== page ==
of their looks; and even teaches him, without regarding what he sees, to adapt his words to the state of their minds, by merely attending to his own—this intuitive and momentary impulse could alone have prompted a flight, which it alone could sustain; and as its failure would, indeed, have been fatal, so its eminent success must be allowed to rank it among the most famous feats of oratory. The speech which we are inclined to rank the next in importance, but the first in oratorical talent, and happily the most accurately reported and revised, is the celebrated tiefence of Stockdale, whose trial may be termed the case of libels; for in it we have clearly laid down, and most powerfully enforced, the doctrine which now enters into every such question; viz. that if, taking all the parts of a composition together, it shall not be found to exceed the bounds of a free and fair discussion; so fair as a regard to good order, the peace of society, and the security of the government requires; but so free as the nature of our happy constitution, and the unalienable right of Englishmen to canvass publick affairs, allows; if, in short, the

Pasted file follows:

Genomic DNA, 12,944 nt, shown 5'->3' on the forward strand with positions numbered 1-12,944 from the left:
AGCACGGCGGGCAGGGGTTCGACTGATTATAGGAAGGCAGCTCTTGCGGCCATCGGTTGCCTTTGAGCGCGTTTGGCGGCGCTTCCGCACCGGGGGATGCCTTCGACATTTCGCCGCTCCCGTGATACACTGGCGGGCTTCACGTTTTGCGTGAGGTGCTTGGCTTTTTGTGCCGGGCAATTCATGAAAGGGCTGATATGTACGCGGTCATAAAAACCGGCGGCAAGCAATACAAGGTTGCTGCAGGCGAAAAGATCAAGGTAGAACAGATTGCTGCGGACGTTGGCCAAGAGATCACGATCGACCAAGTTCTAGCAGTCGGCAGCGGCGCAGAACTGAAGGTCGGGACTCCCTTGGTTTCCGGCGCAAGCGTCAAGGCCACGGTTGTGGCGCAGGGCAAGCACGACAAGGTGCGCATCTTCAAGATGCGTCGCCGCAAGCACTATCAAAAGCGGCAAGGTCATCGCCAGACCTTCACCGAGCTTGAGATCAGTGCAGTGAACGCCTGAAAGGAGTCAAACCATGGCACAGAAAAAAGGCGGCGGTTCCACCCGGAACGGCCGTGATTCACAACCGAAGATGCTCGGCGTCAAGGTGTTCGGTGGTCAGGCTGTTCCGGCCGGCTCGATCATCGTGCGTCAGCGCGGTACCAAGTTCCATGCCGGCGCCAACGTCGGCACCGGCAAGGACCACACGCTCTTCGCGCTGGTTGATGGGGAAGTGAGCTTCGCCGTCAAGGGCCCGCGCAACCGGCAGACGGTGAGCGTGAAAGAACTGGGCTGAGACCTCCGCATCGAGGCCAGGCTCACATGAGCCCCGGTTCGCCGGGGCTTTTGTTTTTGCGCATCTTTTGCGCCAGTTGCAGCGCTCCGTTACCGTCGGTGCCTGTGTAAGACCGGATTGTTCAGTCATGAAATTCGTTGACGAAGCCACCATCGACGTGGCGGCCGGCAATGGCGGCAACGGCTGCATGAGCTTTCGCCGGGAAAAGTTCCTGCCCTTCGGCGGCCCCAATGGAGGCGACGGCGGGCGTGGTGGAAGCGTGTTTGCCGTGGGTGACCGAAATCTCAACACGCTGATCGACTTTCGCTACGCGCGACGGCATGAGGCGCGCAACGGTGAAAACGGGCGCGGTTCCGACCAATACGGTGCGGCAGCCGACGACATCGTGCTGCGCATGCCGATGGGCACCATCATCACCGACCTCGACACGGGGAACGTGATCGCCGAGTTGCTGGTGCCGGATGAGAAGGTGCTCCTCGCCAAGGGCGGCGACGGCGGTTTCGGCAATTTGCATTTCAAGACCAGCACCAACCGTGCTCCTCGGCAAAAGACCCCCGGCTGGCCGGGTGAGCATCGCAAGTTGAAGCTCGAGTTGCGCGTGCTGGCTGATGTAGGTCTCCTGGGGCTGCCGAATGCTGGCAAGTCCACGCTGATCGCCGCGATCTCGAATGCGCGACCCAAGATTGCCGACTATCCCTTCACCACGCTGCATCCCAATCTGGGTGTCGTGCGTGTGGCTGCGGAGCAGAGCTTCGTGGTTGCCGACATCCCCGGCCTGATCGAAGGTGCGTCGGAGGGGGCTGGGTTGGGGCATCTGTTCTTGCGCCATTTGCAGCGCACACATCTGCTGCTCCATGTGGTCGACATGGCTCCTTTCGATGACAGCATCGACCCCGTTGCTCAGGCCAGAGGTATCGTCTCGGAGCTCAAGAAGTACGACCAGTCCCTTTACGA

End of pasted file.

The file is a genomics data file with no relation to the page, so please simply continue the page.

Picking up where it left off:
discussion be, upon the whole, suffi